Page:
I would go to university again because it changed how I think, see and experience the world. I will never forget discovering philosophers who questioned the basic assumptions of life and revealed the illusions and delusions of human beings as a species. As someone who took a loan for postgraduate study, I saw that there is always a difference between good debt and bad debt; education is good debt, because it expands possibilities and opens doors rather than limits them.
What has changed most in higher education in the past five to 10 years?
The confusion of educational and market values, which remains the greatest threat to university life and undermines the public good of knowledge.
If you were the universities minister for a day, what policy would you immediately introduce to the sector?
I would put a cap on student numbers to reduce the destructive competition between universities and recognise the regional value of different places of learning.
What do you do for fun?
Running 10 kilometres in the countryside and visiting lighthouses along the Brittany coastline in France.
Tell us about someone you’ve always admired.
Aside from my now deceased father, Dag Hammarskjöld, the second secretary general of the United Nations, for the way he linked his public service to a profound ethical and personal commitment.
Your work has meant you have spent a great deal of time commuting on Eurostar; do you hate it now?
Aside from a few trips in the past 15 years, I have found it remains one of the most efficient and smooth rail journeys in Europe and is a great place to write and think. I confess I have kept a journal of my Eurostar travels. I once sat next to Jarvis Cocker and shared insights about William James’ philosophy on “life in the transitions” with him.
What advice would you give to your younger self?
Trust your ability to find solutions to the most challenging life situations, because life is always bigger than the world you imagine.
Carol Folt has been named the new president of the University of Southern California. Professor Folt, who will become USC’s first female leader in July, previously headed the University of North Carolina at Chapel Hill for six years before leaving in January. Rick Caruso, chair of USC’s board of trustees, said that it was “clear that USC has chosen a brilliant, principled leader with clarity of purpose and integrity to lead the university forward and upward”.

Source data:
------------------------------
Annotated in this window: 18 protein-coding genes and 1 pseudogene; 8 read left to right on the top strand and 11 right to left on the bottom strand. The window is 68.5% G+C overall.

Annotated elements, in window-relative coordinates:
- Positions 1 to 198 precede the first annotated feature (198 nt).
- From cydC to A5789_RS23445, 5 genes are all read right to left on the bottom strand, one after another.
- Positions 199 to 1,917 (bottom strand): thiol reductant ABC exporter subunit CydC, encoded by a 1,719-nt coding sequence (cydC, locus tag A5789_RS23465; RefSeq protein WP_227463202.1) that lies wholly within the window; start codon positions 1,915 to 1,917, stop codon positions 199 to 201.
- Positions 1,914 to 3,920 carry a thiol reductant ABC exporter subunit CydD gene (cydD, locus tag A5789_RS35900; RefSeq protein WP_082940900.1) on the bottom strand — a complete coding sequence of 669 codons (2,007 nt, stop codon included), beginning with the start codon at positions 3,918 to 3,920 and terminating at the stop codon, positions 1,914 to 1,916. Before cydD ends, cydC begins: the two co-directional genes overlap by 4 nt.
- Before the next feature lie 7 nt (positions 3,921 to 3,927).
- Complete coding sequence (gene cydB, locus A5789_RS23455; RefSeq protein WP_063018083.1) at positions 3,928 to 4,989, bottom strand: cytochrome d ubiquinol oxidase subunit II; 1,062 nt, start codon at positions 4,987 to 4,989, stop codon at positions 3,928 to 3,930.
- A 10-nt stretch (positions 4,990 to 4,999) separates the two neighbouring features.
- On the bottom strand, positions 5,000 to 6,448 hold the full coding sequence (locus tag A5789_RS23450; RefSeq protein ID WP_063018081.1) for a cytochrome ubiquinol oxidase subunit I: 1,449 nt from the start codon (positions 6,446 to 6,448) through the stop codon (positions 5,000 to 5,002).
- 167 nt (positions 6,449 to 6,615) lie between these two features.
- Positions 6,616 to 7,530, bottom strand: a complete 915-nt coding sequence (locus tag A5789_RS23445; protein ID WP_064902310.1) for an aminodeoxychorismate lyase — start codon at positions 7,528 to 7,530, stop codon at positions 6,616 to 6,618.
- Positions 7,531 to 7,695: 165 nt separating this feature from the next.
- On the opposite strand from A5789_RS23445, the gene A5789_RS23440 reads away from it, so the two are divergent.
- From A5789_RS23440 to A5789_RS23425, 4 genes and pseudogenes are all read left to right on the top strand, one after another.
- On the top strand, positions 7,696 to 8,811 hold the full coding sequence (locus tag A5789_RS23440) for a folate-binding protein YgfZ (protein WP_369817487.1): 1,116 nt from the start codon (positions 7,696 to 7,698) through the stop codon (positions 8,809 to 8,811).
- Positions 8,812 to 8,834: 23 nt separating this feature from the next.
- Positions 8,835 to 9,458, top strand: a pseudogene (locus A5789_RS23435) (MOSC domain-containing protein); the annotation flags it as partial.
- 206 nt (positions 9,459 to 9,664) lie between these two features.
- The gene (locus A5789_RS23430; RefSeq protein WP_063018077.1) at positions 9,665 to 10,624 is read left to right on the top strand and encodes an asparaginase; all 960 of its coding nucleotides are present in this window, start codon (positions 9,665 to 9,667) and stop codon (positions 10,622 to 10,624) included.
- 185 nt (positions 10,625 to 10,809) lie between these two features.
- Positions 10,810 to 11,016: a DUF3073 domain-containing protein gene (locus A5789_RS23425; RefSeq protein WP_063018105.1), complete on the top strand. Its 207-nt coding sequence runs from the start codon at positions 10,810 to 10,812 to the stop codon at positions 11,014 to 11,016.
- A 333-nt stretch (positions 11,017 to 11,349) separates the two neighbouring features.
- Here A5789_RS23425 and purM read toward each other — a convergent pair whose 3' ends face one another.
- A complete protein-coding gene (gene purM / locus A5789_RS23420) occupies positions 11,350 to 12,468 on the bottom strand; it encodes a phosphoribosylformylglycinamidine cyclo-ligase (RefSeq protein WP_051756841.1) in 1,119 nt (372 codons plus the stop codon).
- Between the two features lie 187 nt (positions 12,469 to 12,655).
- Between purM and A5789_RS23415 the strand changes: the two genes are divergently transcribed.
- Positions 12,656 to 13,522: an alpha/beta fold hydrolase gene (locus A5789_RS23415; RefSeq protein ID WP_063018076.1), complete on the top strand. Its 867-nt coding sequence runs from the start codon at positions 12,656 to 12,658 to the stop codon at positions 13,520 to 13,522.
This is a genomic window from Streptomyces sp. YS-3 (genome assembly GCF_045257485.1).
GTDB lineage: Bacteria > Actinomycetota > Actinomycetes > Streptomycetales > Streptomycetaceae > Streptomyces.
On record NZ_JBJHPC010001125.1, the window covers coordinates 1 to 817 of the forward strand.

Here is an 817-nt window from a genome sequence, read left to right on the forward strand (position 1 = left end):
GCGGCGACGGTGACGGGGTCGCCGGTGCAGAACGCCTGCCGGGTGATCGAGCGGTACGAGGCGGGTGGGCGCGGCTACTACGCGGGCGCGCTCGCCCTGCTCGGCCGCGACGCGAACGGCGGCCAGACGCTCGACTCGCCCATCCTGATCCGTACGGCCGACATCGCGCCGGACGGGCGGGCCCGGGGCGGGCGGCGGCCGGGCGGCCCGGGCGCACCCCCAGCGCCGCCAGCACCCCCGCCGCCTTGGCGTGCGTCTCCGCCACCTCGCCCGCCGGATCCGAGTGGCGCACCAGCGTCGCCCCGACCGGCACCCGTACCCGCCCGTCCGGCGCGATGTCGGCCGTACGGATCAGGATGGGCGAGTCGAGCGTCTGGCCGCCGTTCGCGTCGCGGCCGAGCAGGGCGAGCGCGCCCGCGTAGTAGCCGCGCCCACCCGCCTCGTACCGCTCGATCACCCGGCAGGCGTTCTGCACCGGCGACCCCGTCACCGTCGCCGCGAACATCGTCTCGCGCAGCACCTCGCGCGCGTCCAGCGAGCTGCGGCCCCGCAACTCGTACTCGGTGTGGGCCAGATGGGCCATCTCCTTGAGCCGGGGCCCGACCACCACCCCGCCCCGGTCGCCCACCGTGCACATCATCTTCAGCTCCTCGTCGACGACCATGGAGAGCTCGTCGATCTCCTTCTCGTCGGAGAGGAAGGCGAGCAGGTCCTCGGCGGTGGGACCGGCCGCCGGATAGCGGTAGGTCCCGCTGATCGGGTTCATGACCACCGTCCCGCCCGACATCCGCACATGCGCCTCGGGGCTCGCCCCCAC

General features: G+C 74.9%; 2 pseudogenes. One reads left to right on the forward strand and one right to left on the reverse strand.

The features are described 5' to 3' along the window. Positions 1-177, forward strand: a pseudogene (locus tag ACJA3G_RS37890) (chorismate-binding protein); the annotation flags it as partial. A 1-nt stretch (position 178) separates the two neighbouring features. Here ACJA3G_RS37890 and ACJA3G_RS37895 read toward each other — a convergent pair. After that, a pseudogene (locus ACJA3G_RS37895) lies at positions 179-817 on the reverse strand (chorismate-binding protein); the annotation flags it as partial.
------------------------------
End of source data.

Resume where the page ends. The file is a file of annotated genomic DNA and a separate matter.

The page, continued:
Steve Currall is to become the next president of the University of South Florida. Professor Currall, who is currently provost and vice-president for academic affairs at Southern Methodist University, will succeed Judy Genshaft, who has led the institution for 19 years. He has previously worked at several members of the Association of American Universities, a 60-strong group of research-intensive universities that USF aspires to join. “He understands where we want to go as a university and as a region, and he has the experience and knowledge to get us there,” said Brian Lamb, chair of the university’s board of trustees.
Andrew Thompson has been appointed professor of global imperial history at the University of Oxford. Professor Thompson, who will join Oxford in September and will also serve as a professorial fellow at Nuffield College, Oxford, is currently executive chair of the Arts and Humanities Research Council.
Christoph Lindner is to become the new dean of the Bartlett, UCL’s global faculty of the built environment. Professor Lindner is currently dean of the College of Design at the University of Oregon and is renowned for his research on brutalist architecture and the rise of elevated parks in postindustrial cities.
Tracy Taylor is to become dean of Murdoch Business School. Professor Taylor, who will join the Perth university in October, was previously deputy dean at the University of Technology Sydney Business School.